- Music Row's Studio A likely to be saved
- Willie Watson on NPR's Mountain Stage
- Fader Interviews Lucinda Williams
- Chuck Mead on NPR's Mountain Stage
- Apple Reportedly In Talks with Majors for Cheaper Music
- Backstage Pass: Enjoy a Bit of Bradford Lee Folk Lore
- If You Missed It: Lucinda Williams on Fallon 9-30
- SXSW Probably Isn't Going Anywhere – But Big Changes Loom
- Revisiting Cowboy Jack Clement, Country Music's Jester and King
- Audiobook Review: Tom T. Hall "The Storyteller's Nashville"
- Mac Wiseman Featured in The Wall St Journal
- Live Nation Moving Off of Music Row
- After SiriusXM Success, The Turtles Take on Pandora
- American Songwriter reviews new Sons of Bill album
- Cool Music Photos from New "Still Moving" Picture Book
- The Telegraph "Sturgill Simpson: Space Cowboy"
- Jambands Reviews Cory Branan's "No Hit Wonder"
- Zoe Muth at WAMU's Bluegrass Country
- A night in the life of Austin City Limits ringleader Terry Lickona
- Review: Sturgill Simpson At Leaf Cafe, Liverpool, UK
- Can the people Nashville hopes to attract afford to move to Nashville?
2012 will go down as the first year that the annual XSXSW event put on by Hillgrass Bluebilly Records went from a regular “showcase” in the traditional South by Southwest form, to a two-day full-blown premier whistle stop on the independent roots railroad’s yearly cycle. With help from Saving Country Music, Muddy Roots, and many other gracious entities like Austin’s Moose Lodge, Cracker Swamp Productions, KVRX 91.7, KOOK 93.5, and most importantly, the artists that played and the fans that came from as far away as Ireland and Australia to attend, XSXSW 5 became a healthy, sustainable alternative to the madness that SXSW brings to central Texas every March.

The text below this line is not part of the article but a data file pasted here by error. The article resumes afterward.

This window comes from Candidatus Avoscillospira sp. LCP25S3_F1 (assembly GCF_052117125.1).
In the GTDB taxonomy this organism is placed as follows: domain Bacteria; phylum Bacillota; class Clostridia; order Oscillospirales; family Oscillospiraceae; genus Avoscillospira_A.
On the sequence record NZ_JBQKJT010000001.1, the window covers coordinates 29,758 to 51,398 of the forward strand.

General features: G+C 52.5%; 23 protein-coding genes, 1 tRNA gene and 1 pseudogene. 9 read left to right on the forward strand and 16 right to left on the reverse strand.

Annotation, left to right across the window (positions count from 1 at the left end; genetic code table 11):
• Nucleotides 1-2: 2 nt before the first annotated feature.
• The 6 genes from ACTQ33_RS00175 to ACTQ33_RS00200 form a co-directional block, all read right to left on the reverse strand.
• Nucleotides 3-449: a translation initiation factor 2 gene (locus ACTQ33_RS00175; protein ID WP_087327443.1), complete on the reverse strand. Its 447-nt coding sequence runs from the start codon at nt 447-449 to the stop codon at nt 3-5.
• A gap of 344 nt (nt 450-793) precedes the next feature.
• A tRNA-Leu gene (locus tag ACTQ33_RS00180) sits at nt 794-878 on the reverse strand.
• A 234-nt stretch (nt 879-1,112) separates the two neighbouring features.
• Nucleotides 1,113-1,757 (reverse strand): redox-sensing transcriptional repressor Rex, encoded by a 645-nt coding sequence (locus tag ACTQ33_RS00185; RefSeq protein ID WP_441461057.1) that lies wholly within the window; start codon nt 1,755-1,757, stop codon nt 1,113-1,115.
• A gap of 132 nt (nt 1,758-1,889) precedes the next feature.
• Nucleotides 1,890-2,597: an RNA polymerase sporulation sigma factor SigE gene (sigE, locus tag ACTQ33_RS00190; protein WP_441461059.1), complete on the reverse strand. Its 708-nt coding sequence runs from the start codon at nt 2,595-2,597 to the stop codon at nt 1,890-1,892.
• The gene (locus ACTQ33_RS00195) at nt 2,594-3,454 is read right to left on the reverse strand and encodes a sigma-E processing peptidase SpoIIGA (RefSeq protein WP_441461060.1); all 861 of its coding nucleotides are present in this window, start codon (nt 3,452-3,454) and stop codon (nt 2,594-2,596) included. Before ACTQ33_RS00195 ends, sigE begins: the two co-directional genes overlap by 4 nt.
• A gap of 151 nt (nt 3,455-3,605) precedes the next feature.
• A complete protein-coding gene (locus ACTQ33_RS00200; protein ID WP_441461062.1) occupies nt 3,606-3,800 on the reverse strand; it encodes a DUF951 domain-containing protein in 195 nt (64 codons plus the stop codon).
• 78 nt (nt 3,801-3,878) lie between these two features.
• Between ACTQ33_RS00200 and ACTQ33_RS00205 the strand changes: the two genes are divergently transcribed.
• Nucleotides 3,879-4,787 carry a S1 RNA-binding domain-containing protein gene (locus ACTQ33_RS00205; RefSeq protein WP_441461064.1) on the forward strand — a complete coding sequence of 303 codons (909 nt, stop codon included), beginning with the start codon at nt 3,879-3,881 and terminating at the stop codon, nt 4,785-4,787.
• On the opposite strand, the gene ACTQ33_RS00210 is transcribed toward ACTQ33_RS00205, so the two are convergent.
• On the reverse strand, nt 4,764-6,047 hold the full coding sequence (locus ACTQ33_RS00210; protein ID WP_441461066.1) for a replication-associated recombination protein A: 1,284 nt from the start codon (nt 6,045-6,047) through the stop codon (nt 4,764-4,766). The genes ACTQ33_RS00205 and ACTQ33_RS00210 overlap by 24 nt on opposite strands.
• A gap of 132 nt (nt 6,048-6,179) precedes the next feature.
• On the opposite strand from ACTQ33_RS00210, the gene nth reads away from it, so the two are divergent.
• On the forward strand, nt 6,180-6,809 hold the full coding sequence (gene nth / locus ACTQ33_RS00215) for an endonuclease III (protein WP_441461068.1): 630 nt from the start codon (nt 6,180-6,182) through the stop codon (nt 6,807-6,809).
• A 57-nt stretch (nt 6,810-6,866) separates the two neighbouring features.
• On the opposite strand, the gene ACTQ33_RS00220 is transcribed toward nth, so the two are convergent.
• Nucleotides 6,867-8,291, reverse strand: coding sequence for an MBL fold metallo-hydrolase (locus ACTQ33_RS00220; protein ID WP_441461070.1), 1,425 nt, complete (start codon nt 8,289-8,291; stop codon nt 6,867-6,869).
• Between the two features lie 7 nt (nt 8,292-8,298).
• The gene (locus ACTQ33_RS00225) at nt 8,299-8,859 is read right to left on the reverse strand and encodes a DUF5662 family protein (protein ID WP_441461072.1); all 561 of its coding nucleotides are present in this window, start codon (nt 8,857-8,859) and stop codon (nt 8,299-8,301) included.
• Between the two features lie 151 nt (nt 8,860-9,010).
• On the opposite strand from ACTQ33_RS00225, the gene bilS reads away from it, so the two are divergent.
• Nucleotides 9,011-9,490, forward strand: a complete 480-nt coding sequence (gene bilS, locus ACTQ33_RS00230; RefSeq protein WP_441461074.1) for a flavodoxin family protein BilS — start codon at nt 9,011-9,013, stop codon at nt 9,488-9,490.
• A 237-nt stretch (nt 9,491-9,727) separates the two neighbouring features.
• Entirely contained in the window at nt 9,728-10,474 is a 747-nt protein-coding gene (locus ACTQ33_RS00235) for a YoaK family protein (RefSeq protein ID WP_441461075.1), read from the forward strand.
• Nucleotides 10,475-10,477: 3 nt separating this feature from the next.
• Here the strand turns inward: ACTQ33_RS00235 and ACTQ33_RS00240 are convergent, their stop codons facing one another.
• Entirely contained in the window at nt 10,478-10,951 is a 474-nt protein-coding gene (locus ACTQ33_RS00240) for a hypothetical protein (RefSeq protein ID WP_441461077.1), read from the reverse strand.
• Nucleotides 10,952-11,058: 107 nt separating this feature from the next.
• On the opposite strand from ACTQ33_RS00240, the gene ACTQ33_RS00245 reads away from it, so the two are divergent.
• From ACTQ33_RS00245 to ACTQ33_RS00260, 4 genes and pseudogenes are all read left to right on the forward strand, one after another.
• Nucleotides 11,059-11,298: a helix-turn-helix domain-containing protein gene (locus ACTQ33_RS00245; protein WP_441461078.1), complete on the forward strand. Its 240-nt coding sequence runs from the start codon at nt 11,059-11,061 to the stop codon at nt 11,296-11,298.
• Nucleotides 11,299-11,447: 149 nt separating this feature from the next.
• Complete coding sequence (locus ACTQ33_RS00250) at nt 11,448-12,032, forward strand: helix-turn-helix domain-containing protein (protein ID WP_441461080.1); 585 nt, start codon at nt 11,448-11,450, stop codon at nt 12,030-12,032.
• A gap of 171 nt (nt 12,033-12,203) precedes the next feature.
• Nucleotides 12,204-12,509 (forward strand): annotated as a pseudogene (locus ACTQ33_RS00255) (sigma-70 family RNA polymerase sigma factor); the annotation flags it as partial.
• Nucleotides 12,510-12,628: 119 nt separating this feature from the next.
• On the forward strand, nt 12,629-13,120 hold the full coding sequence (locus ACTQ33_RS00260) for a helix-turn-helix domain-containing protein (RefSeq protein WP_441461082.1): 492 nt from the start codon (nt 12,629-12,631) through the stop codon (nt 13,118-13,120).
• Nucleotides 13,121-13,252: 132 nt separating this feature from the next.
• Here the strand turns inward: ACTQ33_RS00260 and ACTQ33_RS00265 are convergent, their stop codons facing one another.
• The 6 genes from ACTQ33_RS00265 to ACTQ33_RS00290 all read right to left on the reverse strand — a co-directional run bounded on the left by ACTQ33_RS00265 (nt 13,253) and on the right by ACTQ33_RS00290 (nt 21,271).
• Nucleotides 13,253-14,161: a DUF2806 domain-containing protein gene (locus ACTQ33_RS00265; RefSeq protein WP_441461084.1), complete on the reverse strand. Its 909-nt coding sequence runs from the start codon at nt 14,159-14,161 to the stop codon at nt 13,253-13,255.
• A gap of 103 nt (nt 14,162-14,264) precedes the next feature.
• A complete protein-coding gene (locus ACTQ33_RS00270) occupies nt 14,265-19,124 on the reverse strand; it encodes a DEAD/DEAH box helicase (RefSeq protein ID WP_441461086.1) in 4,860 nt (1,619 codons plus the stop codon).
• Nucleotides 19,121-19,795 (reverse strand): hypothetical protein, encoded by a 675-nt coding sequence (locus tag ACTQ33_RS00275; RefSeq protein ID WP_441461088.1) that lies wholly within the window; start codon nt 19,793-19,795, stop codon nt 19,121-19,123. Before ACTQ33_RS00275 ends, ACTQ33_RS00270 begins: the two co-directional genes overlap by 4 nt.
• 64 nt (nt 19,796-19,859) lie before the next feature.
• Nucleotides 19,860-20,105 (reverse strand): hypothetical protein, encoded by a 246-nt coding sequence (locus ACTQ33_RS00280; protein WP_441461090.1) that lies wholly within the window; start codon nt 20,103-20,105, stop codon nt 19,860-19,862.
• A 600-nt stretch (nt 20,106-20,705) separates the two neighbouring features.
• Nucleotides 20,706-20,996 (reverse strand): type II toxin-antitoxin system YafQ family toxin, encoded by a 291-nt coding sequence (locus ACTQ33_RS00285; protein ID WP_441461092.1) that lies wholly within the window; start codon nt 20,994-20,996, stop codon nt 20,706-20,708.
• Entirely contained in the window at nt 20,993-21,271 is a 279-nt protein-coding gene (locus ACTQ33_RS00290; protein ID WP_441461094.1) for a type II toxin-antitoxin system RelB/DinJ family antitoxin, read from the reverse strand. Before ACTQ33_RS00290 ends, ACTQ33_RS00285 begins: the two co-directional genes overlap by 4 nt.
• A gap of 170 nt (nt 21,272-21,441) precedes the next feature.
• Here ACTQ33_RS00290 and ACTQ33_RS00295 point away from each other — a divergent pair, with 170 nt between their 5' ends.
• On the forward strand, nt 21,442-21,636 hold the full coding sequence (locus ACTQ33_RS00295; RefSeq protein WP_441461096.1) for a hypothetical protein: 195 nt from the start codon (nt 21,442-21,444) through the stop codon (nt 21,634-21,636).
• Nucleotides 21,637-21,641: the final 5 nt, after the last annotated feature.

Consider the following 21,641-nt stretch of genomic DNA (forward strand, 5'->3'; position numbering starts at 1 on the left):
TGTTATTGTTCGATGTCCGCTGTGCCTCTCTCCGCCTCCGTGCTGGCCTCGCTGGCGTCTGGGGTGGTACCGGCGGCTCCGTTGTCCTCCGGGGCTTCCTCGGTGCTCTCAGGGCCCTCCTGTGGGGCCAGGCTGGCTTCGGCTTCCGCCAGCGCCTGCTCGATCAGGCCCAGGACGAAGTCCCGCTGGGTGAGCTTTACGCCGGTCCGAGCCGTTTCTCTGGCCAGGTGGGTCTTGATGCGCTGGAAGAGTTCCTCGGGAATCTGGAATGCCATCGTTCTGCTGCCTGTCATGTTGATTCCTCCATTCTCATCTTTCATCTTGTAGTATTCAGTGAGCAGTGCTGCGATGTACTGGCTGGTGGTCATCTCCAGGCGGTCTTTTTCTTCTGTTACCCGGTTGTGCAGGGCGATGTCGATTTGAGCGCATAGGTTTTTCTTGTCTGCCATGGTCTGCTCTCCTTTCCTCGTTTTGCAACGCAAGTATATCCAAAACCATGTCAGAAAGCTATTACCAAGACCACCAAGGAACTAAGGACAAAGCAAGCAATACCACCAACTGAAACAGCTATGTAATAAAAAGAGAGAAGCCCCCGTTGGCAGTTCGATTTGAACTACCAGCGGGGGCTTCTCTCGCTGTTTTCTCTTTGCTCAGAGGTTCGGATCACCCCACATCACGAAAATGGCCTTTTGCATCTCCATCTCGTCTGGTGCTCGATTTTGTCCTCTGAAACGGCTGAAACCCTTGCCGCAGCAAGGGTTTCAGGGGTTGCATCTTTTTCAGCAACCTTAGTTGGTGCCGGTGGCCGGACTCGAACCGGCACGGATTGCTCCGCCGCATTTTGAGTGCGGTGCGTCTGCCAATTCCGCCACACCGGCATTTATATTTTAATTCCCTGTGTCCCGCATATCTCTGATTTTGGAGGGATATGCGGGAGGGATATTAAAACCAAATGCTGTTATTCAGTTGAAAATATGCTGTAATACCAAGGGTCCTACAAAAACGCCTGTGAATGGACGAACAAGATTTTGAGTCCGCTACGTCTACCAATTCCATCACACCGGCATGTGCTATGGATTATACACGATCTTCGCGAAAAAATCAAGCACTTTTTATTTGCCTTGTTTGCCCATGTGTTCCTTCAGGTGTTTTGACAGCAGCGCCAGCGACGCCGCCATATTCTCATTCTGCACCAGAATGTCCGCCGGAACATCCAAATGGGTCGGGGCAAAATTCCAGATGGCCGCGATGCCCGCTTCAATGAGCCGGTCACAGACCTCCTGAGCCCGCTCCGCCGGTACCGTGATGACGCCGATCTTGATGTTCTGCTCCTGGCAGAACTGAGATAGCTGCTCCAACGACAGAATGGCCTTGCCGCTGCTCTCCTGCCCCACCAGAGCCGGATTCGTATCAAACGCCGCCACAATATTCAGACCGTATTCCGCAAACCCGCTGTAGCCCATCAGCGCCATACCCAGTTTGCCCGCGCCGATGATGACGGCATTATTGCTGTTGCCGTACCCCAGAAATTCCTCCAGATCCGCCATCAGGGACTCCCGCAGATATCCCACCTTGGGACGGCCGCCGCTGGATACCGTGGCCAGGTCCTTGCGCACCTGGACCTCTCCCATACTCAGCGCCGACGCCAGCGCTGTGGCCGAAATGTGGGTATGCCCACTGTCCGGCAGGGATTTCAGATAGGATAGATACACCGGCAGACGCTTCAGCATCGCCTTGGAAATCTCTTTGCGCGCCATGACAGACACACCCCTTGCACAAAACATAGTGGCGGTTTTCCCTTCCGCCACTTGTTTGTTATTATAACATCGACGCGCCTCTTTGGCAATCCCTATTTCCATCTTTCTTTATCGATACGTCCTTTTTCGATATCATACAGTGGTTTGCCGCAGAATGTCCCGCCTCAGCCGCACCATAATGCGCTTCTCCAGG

One potential XSXSW miscalculation was starting the days so early in an attempt to cater to as many bands that wanted to play the event as possible. The day crowds were light, but lively and loyal nonetheless, and people who didn’t show up until the sun went down missed some of the best performances on the weekend. After 7PM on both days, the crowds swelled, in-person and online through SCM LIVE, which saw traffic crest four figures for the online event.
XSXSW 5 was kicked off on Friday afternoon by Patrick’s Beard & the Rusty Razors showcasing excellent Americana-roots songs that inspire lots of good foot stomping from band and crowd alike. This local Austin, TX band was followed by the fella that made the longest trek to the event, Farmer Barrett, who shared his short, but impressive catalog of songs from down under without dropping his Aussie accent, giving the music a very unique and fun feel to the ear.